US President Donald Trump has backed boycotting American motorcycle manufacturer Harley-Davidson, the latest salvo in a dispute between the company and Mr Trump over tariffs on steel.
- Harley-Davidson announced plan to move some production overseas to avoid tariffs
- Mr Trump says many Harley owners plan to boycott the company
- Harley-Davidson is already struggling with falling sales
The Wisconsin-based motorcycle manufacturer announced a plan earlier this year to move production of motorcycles for the European Union from the United States to its overseas facilities to avoid the tariffs imposed by the trading bloc in retaliation for Mr Trump’s duties on steel and aluminium imports.
In response, Mr Trump has criticised Harley-Davidson, calling for higher, targeted taxes and threatening to lure foreign producers to the United States to increase competition.
“Many @harleydavidson owners plan to boycott the company if manufacturing moves overseas. Great! Most other companies are coming in our direction, including Harley competitors. A really bad move! U.S. will soon have a level playing field, or better,” Mr Trump tweeted.
Harley-Davidson has repeatedly declined to comment on Mr Trump’s remarks over the course of the dispute. The company could not be immediately reached for comment on Sunday.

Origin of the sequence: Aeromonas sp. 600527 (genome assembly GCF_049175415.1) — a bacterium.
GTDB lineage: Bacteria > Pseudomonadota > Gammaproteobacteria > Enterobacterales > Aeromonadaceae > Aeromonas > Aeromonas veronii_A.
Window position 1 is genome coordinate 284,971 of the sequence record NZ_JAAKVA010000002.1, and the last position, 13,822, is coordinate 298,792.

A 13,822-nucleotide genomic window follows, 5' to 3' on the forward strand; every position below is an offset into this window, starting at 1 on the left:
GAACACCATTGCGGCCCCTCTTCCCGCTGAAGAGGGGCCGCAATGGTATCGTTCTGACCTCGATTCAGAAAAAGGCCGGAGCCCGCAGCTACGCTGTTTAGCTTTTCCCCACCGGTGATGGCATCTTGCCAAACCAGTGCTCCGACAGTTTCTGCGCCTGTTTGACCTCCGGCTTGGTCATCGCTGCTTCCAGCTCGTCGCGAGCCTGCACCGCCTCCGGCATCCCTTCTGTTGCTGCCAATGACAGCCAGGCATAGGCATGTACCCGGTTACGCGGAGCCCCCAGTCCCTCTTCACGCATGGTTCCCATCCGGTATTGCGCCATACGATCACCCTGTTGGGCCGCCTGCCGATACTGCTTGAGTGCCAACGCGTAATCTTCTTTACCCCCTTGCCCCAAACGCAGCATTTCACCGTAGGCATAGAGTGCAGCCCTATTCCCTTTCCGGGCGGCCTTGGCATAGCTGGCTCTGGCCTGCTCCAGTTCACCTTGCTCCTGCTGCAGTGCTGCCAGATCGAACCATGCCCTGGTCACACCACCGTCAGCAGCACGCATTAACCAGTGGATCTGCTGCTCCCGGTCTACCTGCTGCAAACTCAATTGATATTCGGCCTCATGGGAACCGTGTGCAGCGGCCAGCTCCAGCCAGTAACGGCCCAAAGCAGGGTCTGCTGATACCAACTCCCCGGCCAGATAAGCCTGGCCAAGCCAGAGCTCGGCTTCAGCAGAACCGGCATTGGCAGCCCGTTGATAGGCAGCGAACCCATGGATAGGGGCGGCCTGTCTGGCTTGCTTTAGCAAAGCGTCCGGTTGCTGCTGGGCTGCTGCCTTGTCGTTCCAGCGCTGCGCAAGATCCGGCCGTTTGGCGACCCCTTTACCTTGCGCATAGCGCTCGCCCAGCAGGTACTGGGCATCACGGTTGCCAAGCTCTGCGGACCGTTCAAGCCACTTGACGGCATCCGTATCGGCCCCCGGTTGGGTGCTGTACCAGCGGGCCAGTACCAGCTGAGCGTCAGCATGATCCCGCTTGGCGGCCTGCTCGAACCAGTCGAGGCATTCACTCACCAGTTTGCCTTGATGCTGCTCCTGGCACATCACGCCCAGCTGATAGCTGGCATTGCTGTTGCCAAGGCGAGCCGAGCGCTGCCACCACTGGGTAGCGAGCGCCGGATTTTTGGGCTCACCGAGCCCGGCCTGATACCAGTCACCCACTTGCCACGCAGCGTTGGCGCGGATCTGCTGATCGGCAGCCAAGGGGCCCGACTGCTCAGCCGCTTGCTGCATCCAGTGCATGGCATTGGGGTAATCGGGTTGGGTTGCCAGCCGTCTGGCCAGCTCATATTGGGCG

Harley-Davidson has forecast that the EU tariffs would cost the company about $US30 million ($41 million) to $US45 million ($61 million) for the remainder of 2018 and $US90 million ($123 million) to $US100 million ($137 million) on a full-year basis.
Mr Trump met on Saturday with a group of bikers who support him, posing for pictures with about 180 of them at his golf resort in Bedminster, New Jersey, where he is on holiday.
Earlier this year Harley-Davidson said shifting targeted production from the US to international facilities could take up to 18 months to be completed.
The company is already struggling with falling sales.
In January, it said it would consolidate its Kansas City, Missouri, plant into its York, Pennsylvania, facility.
US motorcycle sales peaked at more than 1.1 million in 2005 but then plummeted during the recession.
Motorcycle companies based outside the United States include Japan’s Honda and Yamaha, Europe’s BMW and Ducati as well as India’s Hero and Bajaj Auto, among others.